One thing that jumps out at me in your response is that you use words like "confront" in reference to discussing important issues with her. Would it help to think of it less as a confrontation and more as a conversation? Do you guys have problems communicating with each other in a non-adversarial way, in general? Does this predate your engagement and the stress/depression/whatever that's going on right now?

You also phrase things in your reply as if they've been going on forever, when in your original question it seemed like there had been a sudden drastic change in her behavior. How long has she been like this? How does that compare with the length of your engagement, the amount of time you've lived together, the time that her mom started butting in, or any other big change that could have sparked this? Is this How She Is, or is this an unusual change in her outlook?
posted by Sara C. at 3:41 PM on November 17, 2010 [1 favorite]


Okay, seeing your comment, there are some concerning signals. She has stress or depression issues that leave you tiptoeing around them, and instead of saying "hey sorry you're so totally stressed, and I want you to know that it's hard on me to be around it, what can we do here?" it sounds like you have settled on strategies like trying to manage upstream factors, guessing about how much alone time she needs, and not speaking up about issues that bother you. Meanwhile you're not getting your needs met. This is going to take a little while to untangle. I'd seek couples counseling. What you want to shoot for is a situation where you get your needs met. And if you're not getting your needs met, you speak up. And if her emotional state isn't working for you, you either get a little space ("I don't like this pots-banging-stomping-feet atmosphere; I'm going out for a walk") or you speak up ("hey, I know you feel XYZ right now, and that's your right, but it's getting pretty hard on me that you're down all the time, can we work something out here?"). I think a place to start is to study and manage your own emotional state more than you study and manage hers.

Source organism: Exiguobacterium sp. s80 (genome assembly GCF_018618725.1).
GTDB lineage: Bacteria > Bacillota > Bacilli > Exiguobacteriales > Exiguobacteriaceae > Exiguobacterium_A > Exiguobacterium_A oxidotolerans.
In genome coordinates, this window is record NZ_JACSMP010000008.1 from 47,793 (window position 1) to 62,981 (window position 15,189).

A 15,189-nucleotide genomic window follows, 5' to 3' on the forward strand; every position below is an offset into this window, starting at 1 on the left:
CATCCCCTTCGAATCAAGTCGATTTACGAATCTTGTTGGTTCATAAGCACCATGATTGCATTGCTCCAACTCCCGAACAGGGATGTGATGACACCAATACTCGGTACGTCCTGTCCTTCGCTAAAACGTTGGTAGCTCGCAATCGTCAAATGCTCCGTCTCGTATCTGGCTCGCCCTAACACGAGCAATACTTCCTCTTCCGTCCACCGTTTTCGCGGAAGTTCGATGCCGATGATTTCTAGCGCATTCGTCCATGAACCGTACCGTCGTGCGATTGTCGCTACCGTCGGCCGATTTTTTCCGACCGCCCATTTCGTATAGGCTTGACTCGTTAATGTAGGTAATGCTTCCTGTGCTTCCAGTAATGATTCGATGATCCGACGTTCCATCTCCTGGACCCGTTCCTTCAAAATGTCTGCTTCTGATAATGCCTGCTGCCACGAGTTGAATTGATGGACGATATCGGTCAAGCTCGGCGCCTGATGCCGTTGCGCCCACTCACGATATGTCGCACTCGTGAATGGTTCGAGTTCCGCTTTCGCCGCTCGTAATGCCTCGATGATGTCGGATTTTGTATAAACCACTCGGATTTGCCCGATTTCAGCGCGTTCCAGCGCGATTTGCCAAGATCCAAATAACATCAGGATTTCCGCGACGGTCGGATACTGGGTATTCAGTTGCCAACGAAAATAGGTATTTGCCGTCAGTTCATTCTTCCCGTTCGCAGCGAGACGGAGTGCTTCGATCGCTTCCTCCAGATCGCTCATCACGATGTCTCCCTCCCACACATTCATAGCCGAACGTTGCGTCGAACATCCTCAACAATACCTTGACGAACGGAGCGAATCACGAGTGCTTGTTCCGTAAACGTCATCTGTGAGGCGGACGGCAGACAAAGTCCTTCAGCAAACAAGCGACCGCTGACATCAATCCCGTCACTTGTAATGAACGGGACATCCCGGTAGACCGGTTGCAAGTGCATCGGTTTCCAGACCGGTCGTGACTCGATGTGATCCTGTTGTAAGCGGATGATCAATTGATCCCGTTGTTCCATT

posted by salvia at 3:44 PM on November 17, 2010 [5 favorites]


(Hmm, I'm making a lot of assumptions there; so I may be way off-base. I'm sorry if so.)
posted by salvia at 3:48 PM on November 17, 2010


Oh, lord. A wedding is hard for many women. A wedding is likely to be really, really hard for a woman who has body issues AND mom issues.

Many women who have great relationships with their mothers find that wedding planning strains that relationship. Women who have undermining or hostile or withholding mothers often find that wedding planning strains the relationship to the point of breakdown.

What if she was always as unhappy as she is right now? Do you still want to be married to her? I mean, if your conversations with her are framed in similar ways to the conversation you're having with us here, I would want to look at whether she is feeling like your acceptance of her is conditional (and maybe that's part of her issues with her mom?)
posted by Sidhedevil at 3:50 PM on November 17, 2010


You also (if I may be so presumptuous) seem to be checking with other people a lot about what's up with your fiancee. (Ironic, I know, because I wouldn't be talking about this unless you were checking with us.)

The flower thing, for instance, is something that many people advise as a universal good. If my husband brought me flowers frequently, I'd be really unhappy because I kind of hate cut flowers.

Similarly, "if you want sex give her a massage" is very frequent advice. Again, if my husband gave me a massage because he wanted sex, it would just make me hate a) massages, b) sex, c) my husband.

In other words, the person you need to check with is her. And I really know that this is more easily said than done when the other person is a bit of a loner being one myself.

Something a couple people have also mentioned, and which I'm going to applaud and underscore, is that your asking for what you want is quite likely to feel less burdensome to her than your trying to anticipate what she wants. I know that may sound completely weird, but think about it a bit.
posted by Sidhedevil at 3:55 PM on November 17, 2010 [6 favorites]


your asking for what you want is quite likely to feel less burdensome to her than your trying to anticipate what she wants.